Blockburger v. United States

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Blockburger v. United States
Seal of the United States Supreme Court.svg
Full case name Blockburger v. United States
Citations 284 U.S. 299 (more)
284 U.S. 299
Prior history On Writ of Certiorari to the United States Court of Appeals for the Seventh Circuit
Holding
Where the same act or transaction constitutes a violation of two distinct statutory provisions, the test to be applied to determine whether there are two offenses or only one is whether each provision requires proof of an additional fact which the other does not.
Court membership
Case opinions
Majority Sutherland, joined by unanimous
Laws applied
U.S. Const., Amend. V, Harrison Narcotics Act

Blockburger v. United States, 284 U.S. 299 (1932), was a case in which the Supreme Court of the United States set an important standard to prevent double jeopardy.

Facts and procedural history[edit]

The defendant was charged with violations of the Harrison Narcotics Act; specifically, he was indicted on five separate counts, all involving the sale of morphine to the same purchaser.

The jury returned a verdict against petitioner upon the second, third, and fifth counts only. The second count charged a sale on a specified day of ten grains of the drug not in or from the original stamped package; the third count charged a sale on the following day of eight grains of the drug not in or from the original stamped package; the fifth count charged the latter sale also as having been made not in pursuance of a written order of the purchaser as required by the statute. The district court sentenced petitioner to five years' imprisonment and a fine of $2,000 upon each count, the terms of imprisonment to run consecutively; and this judgment was affirmed on appeal by the Seventh Circuit Court of Appeals.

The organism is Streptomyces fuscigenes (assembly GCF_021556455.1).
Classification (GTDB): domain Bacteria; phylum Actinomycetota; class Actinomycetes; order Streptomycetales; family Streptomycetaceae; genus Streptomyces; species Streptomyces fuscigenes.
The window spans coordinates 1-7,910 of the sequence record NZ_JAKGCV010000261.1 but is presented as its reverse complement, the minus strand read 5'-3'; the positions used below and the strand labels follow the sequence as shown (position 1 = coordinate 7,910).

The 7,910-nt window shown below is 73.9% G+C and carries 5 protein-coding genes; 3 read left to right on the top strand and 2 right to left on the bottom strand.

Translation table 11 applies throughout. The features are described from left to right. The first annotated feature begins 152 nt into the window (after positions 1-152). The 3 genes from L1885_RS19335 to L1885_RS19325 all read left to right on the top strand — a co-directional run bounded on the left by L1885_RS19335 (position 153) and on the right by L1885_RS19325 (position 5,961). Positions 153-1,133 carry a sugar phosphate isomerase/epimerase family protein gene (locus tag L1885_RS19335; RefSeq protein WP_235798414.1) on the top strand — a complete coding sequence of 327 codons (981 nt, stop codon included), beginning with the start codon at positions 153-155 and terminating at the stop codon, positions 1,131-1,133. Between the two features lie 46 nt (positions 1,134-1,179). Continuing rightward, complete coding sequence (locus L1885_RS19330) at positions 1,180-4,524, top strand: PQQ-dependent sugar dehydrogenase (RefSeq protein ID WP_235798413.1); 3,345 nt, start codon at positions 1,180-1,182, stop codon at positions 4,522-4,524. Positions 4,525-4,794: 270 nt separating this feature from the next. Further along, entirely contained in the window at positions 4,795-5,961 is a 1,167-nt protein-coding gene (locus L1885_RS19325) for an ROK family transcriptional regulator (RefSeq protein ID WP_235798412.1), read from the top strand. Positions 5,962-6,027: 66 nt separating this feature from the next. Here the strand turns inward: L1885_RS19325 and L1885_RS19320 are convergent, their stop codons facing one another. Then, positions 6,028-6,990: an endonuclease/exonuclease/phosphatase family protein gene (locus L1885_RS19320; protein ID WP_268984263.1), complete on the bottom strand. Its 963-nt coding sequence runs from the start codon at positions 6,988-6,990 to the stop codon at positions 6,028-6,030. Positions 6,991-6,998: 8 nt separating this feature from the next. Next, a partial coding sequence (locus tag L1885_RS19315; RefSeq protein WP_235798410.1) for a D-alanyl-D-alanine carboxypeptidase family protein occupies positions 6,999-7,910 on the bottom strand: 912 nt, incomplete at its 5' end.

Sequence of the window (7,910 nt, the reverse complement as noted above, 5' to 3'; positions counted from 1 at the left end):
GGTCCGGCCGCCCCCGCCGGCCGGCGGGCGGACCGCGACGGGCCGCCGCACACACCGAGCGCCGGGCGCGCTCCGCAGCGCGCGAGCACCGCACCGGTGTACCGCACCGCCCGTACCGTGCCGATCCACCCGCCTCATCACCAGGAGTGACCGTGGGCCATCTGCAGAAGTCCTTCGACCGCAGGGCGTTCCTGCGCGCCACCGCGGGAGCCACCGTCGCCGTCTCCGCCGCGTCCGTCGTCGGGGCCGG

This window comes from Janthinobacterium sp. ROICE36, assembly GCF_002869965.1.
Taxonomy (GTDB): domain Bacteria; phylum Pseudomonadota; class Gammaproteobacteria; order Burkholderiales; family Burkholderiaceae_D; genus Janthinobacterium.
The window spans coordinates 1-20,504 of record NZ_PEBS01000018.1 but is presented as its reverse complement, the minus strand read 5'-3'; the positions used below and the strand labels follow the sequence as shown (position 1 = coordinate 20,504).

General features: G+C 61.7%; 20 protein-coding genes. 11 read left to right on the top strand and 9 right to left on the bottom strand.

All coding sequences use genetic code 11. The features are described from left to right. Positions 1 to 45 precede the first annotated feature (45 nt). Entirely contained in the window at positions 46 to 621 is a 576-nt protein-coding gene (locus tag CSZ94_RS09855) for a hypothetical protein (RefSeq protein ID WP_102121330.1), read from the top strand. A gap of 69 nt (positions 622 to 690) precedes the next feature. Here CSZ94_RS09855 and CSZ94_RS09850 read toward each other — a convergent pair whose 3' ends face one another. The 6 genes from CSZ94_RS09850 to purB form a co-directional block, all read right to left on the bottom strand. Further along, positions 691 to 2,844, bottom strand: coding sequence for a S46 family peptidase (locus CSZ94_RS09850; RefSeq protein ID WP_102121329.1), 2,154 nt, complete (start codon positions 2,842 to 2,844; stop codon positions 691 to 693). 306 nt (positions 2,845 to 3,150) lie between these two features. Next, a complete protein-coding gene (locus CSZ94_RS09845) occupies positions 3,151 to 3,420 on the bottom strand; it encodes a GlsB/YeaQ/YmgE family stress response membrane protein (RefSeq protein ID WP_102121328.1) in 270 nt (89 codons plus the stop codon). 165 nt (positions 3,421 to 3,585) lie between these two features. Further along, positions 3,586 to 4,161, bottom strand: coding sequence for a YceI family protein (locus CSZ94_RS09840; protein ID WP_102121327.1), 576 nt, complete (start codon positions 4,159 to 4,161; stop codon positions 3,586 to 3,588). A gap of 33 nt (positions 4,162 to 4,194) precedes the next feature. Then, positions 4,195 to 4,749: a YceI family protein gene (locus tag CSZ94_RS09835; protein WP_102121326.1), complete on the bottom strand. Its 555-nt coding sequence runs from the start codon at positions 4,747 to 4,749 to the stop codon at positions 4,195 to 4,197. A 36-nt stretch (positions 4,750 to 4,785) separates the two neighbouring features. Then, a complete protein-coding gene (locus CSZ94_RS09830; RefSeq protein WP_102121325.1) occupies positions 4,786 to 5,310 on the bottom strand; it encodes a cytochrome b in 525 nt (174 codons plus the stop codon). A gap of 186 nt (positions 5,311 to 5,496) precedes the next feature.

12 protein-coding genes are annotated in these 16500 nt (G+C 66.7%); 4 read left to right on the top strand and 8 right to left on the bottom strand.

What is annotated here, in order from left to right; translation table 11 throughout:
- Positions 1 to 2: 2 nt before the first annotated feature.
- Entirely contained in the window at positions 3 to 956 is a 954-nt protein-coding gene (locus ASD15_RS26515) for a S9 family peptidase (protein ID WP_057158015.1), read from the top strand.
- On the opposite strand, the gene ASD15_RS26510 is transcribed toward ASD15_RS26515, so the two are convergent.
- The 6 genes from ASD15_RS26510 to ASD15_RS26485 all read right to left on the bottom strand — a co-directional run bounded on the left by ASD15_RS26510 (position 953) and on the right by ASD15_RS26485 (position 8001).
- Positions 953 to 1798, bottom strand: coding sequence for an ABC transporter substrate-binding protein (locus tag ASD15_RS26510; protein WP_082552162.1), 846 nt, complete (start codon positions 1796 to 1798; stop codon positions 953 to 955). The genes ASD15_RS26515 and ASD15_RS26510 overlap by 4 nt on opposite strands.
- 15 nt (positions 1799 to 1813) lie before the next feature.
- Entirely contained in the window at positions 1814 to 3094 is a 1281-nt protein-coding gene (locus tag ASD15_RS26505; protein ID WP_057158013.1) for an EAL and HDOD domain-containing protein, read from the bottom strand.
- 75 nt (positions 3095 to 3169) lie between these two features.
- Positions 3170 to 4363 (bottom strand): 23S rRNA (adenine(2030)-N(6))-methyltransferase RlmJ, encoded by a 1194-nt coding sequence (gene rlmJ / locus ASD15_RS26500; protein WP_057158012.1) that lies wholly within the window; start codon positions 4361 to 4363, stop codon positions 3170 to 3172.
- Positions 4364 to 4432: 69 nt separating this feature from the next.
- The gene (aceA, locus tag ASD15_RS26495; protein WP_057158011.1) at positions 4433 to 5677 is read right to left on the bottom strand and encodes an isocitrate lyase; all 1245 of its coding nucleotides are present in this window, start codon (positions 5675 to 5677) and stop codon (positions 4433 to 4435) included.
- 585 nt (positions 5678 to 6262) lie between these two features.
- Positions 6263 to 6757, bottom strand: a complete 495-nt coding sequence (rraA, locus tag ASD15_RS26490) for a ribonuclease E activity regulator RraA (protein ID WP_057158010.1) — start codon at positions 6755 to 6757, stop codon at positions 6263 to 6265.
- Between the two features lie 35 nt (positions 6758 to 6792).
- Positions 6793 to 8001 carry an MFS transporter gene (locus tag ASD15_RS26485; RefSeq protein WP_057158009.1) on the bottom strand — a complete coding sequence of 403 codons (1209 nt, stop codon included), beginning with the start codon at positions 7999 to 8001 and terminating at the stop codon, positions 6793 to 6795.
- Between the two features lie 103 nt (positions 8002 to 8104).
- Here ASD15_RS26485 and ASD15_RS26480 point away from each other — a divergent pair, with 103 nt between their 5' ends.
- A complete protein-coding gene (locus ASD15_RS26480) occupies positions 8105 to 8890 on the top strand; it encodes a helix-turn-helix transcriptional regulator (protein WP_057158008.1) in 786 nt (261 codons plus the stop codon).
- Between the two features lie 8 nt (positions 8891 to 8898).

The defendant advanced two legal theories as his defense:

  1. That the two sales charged in the second and third counts as having been made to the same person constitute a single, continuous offense.
  2. That the sale charged in the third count as having been made not from the original stamped package, and the same sale charged in the fifth count as having been made not in pursuance of a written order of the purchaser, constitute but one offense, for which only a single penalty lawfully may be imposed.

Decision[edit]

Justice Sutherland, writing for a unanimous court, first held that the two sales, having been made at different times (albeit to the same person), were two separate and distinct violations of the law. He then held that under the statute, two distinct offenses are created by each section: § 1 of the Act creates the offense of selling any of the forbidden drugs except in or from the original stamped package, and § 2 creates the offense of selling any of such drugs not in pursuance of a written order of the person to whom the drug is sold. Because the defendant had violated both sections, he could be prosecuted separately under the two sections.

As to the issue of whether or not the defendant had been subjected to double jeopardy, Sutherland reasoned that he did not:

Each of the offenses created requires proof of a different element. The applicable rule is that, where the same act or transaction constitutes a violation of two distinct statutory provisions, the test to be applied to determine whether there are two offenses or only one is whether each provision requires proof of an additional fact which the other does not. [1]

While Sutherland conceded that the penalties under the Act were harsh, he wrote that it was up to Congress, rather than the courts, to change the sentencing scheme.

Although this case is often cited for the standard it set to regarding double jeopardy, the Fifth Amendment to the United States Constitution is not mentioned anywhere in the text of the opinion itself.

References[edit]

  1. ^ 284 U.S. at 304.

External links[edit]